Sector Research

Academic studies and in-depth research reports focused on a wide variety of immigration-related topics. These documents are typically written at a high English level.

Can Mindfulness Improve the Mental Health of Refugees?

Refugees have consistently been found to experience elevated levels of distress, from symptoms of PTSD, depression, and anxiety, to various culturally specific forms of suffering. Their distress was originally believed to be primarily the result of the violence and loss they had experienced in their embattled homeland, prior to escaping into exile. It’s an understandable assumption: Experiences such as witnessing or directly experiencing violence, the constant fear generated by gunfire, shelling, and bombing, and the pervasive destruction of war can cause significant and sometimes lasting psychological harm.

The century of climate migration: why we need to plan for the great upheaval

Agreat upheaval is coming. Climate-driven movement of people is adding to a massive migration already under way to the world’s cities. The number of migrants has doubled globally over the past decade, and the issue of what to do about rapidly increasing populations of displaced people will only become greater and more urgent. To survive climate breakdown will require a planned and deliberate migration of a kind humanity has never before undertaken.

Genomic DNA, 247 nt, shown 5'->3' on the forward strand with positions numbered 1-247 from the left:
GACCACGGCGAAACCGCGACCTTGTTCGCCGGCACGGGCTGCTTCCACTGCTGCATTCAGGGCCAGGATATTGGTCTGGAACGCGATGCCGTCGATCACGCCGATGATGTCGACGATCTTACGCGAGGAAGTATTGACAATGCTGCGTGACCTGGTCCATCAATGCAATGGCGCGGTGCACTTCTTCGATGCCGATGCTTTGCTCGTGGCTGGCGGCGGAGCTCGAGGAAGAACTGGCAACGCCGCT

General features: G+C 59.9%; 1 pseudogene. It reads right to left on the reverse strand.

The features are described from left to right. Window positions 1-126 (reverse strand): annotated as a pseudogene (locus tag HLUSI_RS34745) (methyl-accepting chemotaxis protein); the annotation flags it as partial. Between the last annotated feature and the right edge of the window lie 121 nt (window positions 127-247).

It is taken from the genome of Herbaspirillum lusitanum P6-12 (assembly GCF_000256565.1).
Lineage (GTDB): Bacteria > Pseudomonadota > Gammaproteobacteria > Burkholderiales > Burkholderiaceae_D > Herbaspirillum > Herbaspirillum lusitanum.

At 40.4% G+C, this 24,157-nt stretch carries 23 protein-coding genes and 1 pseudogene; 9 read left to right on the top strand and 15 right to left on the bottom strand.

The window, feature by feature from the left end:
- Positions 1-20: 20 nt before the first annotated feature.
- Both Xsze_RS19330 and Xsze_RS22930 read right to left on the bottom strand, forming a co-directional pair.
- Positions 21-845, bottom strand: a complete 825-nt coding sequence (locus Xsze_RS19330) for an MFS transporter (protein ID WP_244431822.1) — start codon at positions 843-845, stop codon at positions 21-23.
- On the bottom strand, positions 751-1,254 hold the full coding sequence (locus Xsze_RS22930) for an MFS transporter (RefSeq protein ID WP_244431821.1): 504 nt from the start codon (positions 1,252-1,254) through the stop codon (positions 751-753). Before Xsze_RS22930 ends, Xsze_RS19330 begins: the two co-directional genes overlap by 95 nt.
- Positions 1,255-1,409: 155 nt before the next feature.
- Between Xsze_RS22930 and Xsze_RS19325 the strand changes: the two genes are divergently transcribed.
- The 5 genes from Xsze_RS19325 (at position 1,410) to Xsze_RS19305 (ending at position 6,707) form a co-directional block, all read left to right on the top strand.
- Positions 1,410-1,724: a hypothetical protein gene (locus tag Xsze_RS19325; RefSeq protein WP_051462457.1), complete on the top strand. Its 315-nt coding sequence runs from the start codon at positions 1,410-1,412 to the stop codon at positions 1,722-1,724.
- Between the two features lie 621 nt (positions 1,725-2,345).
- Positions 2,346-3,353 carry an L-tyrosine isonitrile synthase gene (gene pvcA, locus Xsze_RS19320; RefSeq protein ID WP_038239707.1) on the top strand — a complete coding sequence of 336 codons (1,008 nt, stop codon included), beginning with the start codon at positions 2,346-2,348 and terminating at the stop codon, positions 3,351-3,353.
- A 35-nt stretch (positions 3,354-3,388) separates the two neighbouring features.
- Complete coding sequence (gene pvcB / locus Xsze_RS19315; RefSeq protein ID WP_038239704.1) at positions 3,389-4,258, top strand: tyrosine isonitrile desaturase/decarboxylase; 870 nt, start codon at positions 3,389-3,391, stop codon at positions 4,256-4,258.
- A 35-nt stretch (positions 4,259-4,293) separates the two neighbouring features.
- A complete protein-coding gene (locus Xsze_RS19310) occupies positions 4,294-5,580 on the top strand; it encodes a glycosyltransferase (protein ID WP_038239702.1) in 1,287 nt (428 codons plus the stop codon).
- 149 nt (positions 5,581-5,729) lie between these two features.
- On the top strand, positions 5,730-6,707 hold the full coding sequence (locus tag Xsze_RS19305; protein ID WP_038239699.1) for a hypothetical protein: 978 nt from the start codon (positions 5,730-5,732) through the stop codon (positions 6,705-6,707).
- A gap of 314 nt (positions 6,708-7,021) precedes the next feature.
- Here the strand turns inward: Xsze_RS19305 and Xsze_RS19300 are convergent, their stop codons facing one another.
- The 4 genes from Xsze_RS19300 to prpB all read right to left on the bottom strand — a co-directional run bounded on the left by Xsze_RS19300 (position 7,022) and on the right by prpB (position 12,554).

Innovation in Immigrant-owned Firms in Canada

This paper uses data from a survey of Canadian firms in 2011, 2014 and 2017, and asks whether immigrant-owned small and medium-sized enterprises (SMEs) were more likely than those owned by Canadian-born individuals to implement an innovation. It is hypothesized that this would be the case since compared to the Canadian born, immigrant entrepreneurs are more likely to be highly educated in a science, technology, engineering and mathematics (STEM) field, are more likely to file patents (at least in the United States), and are more likely to trade internationally. These factors are positively correlated with innovation. The outcome variables include the likelihood of implementing product, process, organizational and marketing innovations, and five types of intellectual property: registered trademarks, patents, registered industrial designs, trade secrets and nondisclosure agreements. The methodology consists of using coarsened pexact matching followed by a probit analysis to control for both firm and owner characteristics. Both adjusted and unadjusted results indicate that an immigrant-owned firm was more likely to implement a product or process innovation, regardless of whether the immigrant owner was a recent or longer-tenured immigrant, or whether the firm was in a knowledge-based industry or the economy as a whole. Similar results were obtained for marketing innovations. There was no difference in the likelihood of implementing an organizational innovation between SMEs with immigrant owners and SMEs with Canadian-born owners. Overall, there was little difference between the two regarding the use of the five types of intellectual property. However, recent immigrant owners were more likely to use patents.

The Financing of Immigrant-owned Firms in Canada